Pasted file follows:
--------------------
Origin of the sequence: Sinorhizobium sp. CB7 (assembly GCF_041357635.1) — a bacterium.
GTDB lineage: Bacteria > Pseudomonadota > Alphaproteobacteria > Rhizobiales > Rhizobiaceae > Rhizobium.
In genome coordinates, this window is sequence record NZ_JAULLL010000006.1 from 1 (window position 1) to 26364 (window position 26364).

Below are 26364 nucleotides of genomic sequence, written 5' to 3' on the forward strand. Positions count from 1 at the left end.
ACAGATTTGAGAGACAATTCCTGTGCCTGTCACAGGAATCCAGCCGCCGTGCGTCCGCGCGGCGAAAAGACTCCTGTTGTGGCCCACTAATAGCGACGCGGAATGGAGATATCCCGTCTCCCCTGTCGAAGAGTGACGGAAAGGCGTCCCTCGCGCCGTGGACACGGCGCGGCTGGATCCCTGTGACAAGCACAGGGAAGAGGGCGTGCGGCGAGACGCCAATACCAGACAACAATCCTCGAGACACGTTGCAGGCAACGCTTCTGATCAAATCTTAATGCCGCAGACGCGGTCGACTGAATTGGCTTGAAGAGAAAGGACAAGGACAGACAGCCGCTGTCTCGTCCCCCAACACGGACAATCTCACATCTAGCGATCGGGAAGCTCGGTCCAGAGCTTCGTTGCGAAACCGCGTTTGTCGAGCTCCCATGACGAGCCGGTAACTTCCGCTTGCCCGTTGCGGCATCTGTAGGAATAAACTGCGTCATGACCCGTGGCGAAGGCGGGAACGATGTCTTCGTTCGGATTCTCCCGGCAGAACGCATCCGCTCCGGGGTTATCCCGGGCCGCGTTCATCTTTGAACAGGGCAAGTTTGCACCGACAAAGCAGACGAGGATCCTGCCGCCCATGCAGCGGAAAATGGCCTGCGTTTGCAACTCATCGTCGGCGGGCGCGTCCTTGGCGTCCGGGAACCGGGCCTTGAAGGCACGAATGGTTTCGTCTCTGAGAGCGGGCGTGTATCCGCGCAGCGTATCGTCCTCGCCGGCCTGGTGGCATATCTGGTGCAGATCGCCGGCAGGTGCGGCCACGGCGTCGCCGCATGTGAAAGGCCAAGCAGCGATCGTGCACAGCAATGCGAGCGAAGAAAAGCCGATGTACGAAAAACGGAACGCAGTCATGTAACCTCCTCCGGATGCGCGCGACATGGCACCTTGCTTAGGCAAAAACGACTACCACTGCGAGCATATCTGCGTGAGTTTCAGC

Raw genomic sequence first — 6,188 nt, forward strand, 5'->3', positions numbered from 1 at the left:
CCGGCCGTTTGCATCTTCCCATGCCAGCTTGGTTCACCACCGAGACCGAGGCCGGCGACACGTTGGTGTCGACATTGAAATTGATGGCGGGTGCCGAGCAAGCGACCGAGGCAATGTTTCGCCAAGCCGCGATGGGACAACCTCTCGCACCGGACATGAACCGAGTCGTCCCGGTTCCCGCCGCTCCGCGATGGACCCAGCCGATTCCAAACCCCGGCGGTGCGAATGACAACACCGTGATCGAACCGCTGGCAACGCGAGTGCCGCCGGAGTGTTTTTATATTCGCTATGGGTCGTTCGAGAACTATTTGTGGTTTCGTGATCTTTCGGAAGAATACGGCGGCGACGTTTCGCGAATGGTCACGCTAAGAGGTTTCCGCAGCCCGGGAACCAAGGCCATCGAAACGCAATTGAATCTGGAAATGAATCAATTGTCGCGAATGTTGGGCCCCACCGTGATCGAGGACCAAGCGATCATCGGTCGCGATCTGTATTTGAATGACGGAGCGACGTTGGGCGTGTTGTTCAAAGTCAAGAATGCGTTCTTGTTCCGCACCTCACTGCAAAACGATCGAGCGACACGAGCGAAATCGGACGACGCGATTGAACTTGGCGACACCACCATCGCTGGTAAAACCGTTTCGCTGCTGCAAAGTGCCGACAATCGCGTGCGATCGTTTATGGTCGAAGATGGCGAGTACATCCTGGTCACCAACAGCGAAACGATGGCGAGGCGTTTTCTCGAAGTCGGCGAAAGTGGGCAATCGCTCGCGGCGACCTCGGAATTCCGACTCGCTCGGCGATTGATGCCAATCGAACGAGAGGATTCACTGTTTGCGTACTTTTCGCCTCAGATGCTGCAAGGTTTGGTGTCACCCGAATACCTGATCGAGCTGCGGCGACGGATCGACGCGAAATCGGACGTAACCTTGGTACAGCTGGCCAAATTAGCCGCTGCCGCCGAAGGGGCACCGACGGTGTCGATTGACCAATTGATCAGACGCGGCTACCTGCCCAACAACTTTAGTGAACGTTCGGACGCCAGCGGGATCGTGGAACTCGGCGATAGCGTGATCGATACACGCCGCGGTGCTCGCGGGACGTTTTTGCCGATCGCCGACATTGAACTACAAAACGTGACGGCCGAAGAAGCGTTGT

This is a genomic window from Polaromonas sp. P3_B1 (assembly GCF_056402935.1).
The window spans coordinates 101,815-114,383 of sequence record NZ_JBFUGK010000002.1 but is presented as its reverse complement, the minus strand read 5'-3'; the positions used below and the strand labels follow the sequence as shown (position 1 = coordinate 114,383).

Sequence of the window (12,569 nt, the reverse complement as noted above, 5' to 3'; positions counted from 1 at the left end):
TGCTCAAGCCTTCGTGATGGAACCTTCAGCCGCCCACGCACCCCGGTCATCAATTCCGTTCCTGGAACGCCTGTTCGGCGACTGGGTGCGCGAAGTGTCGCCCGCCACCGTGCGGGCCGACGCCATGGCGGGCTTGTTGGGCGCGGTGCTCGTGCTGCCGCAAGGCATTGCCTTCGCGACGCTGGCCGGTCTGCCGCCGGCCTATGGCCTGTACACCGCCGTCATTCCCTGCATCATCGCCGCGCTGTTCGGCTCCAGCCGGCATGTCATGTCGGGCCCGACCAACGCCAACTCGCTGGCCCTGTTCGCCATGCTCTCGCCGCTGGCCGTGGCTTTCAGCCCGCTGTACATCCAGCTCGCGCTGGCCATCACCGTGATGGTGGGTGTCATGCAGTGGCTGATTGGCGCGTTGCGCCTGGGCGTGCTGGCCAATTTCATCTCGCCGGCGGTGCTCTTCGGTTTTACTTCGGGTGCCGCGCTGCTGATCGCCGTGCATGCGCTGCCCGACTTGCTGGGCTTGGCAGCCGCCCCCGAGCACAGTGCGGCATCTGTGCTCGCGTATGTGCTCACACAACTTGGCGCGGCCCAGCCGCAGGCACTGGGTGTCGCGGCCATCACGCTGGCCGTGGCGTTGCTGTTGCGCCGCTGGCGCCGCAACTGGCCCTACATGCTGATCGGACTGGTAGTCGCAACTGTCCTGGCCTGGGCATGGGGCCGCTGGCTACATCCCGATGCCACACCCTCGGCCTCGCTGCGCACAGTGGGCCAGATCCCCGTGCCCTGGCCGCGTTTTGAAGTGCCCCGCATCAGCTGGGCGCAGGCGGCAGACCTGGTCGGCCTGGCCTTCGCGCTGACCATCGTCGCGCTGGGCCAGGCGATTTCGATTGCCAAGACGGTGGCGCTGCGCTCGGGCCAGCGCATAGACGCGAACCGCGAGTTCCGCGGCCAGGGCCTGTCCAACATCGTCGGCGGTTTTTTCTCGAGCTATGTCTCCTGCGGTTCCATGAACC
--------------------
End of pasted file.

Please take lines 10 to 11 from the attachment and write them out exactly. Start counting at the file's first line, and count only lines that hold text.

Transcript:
Sequence of the window (12,569 nt, the reverse complement as noted above, 5' to 3'; positions counted from 1 at the left end):
TGCTCAAGCCTTCGTGATGGAACCTTCAGCCGCCCACGCACCCCGGTCATCAATTCCGTTCCTGGAACGCCTGTTCGGCGACTGGGTGCGCGAAGTGTCGCCCGCCACCGTGCGGGCCGACGCCATGGCGGGCTTGTTGGGCGCGGTGCTCGTGCTGCCGCAAGGCATTGCCTTCGCGACGCTGGCCGGTCTGCCGCCGGCCTATGGCCTGTACACCGCCGTCATTCCCTGCATCATCGCCGCGCTGTTCGGCTCCAGCCGGCATGTCATGTCGGGCCCGACCAACGCCAACTCGCTGGCCCTGTTCGCCATGCTCTCGCCGCTGGCCGTGGCTTTCAGCCCGCTGTACATCCAGCTCGCGCTGGCCATCACCGTGATGGTGGGTGTCATGCAGTGGCTGATTGGCGCGTTGCGCCTGGGCGTGCTGGCCAATTTCATCTCGCCGGCGGTGCTCTTCGGTTTTACTTCGGGTGCCGCGCTGCTGATCGCCGTGCATGCGCTGCCCGACTTGCTGGGCTTGGCAGCCGCCCCCGAGCACAGTGCGGCATCTGTGCTCGCGTATGTGCTCACACAACTTGGCGCGGCCCAGCCGCAGGCACTGGGTGTCGCGGCCATCACGCTGGCCGTGGCGTTGCTGTTGCGCCGCTGGCGCCGCAACTGGCCCTACATGCTGATCGGACTGGTAGTCGCAACTGTCCTGGCCTGGGCATGGGGCCGCTGGCTACATCCCGATGCCACACCCTCGGCCTCGCTGCGCACAGTGGGCCAGATCCCCGTGCCCTGGCCGCGTTTTGAAGTGCCCCGCATCAGCTGGGCGCAGGCGGCAGACCTGGTCGGCCTGGCCTTCGCGCTGACCATCGTCGCGCTGGGCCAGGCGATTTCGATTGCCAAGACGGTGGCGCTGCGCTCGGGCCAGCGCATAGACGCGAACCGCGAGTTCCGCGGCCAGGGCCTGTCCAACATCGTCGGCGGTTTTTTCTCGAGCTATGTCTCCTGCGGTTCCATGAACC